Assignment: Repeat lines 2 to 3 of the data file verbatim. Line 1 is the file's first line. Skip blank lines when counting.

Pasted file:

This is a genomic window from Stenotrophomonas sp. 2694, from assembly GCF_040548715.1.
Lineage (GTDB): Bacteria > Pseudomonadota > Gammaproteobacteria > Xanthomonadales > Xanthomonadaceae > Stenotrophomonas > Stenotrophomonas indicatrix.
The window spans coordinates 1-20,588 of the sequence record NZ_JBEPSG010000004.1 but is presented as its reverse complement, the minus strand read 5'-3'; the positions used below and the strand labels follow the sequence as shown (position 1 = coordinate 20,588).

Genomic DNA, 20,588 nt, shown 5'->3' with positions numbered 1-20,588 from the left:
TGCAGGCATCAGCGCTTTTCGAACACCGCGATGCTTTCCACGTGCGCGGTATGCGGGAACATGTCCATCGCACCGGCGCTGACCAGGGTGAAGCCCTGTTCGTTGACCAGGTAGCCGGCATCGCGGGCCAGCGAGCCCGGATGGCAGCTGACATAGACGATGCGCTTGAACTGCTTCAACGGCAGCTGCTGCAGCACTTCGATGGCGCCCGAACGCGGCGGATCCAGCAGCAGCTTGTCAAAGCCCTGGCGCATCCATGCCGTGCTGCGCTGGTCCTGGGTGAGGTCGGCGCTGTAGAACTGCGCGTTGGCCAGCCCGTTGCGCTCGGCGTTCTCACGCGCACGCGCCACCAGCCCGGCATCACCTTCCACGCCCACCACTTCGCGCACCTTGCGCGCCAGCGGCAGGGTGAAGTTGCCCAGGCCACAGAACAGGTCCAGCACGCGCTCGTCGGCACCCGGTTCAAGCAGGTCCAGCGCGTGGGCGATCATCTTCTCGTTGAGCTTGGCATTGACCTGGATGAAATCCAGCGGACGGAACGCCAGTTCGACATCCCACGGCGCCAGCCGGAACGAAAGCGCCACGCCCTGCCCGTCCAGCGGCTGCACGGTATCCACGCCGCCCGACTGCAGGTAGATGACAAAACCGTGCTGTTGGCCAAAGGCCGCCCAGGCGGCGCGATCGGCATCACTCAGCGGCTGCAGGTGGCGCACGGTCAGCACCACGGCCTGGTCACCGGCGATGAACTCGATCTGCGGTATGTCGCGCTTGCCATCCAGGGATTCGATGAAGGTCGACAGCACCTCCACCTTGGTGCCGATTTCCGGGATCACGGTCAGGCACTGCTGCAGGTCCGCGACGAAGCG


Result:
Lineage (GTDB): Bacteria > Pseudomonadota > Gammaproteobacteria > Xanthomonadales > Xanthomonadaceae > Stenotrophomonas > Stenotrophomonas indicatrix.
The window spans coordinates 1-20,588 of the sequence record NZ_JBEPSG010000004.1 but is presented as its reverse complement, the minus strand read 5'-3'; the positions used below and the strand labels follow the sequence as shown (position 1 = coordinate 20,588).